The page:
A cookbook library helps a person who can't read teach her grandson to cook.
The first time I spoke with C, she had just lost her husband a few days before. Grief poured out of her as she talked about how she tried to explain to her six-year-old grandson that she couldn't go get him back from the hospital. We talked about the foods they like. We talked about spirits visiting to say goodbye to little boys. We talked and talked. I brought some food and didn't hear from C for a few weeks.
Her grandson likes to come out to the mobile market when he is home. He was suspended from school recently because he brought an orange water gun to school in his pocket. The school has a strict policy against guns. He had to stay home from school all week with his granny and great granny for a week. He came out that week and chose his favorite fruits and asked to operate the automatic rear gate.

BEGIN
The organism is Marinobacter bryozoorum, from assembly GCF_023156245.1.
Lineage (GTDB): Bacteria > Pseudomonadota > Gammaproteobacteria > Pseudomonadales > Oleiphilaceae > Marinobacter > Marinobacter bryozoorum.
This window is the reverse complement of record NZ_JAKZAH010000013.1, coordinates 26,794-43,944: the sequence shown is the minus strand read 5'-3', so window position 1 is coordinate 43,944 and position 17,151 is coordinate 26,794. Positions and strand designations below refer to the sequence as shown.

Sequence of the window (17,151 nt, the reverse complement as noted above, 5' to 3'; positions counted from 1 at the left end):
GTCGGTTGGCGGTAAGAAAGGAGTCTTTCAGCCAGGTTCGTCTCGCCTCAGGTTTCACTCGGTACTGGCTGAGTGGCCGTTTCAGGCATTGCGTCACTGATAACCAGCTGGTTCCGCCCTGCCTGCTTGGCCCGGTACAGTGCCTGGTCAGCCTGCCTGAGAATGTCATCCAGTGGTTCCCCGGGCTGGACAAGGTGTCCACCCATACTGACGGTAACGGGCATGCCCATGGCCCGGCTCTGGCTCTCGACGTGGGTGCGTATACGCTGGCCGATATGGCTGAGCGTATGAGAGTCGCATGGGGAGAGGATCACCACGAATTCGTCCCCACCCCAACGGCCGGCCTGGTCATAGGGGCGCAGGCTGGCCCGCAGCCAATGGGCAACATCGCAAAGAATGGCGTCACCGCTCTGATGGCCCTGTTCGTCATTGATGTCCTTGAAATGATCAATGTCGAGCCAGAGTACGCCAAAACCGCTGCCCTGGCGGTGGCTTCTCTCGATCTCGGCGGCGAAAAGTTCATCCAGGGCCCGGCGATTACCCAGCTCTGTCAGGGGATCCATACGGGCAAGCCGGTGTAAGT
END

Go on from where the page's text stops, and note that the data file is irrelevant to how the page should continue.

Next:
C said she was teaching him to cook. "I can't read, but I would love to get him one of those books with the pictures that show you how to cook." He's learning to read in Kindergarten, but he needs picture books to be able to follow along.
We have those in the cookbook library, so I brought one by the next week. She said she would let him learn to make some of the things in it. She taught him to chop up the carrots fine and microwave them. "I don't want him to burn down the house," she explained. She taught him to steam the cabbage and then add a little butter and salt.
The cookbook library is one of the ways in which we make healthy foods more accessible, giving people access to a wide variety of tested recipes in English and Spanish language books. We keep a selection of children's books on hand to. We accept donations of cookbooks that feature healthy cooking, working with fresh foods, and cooking on a budget.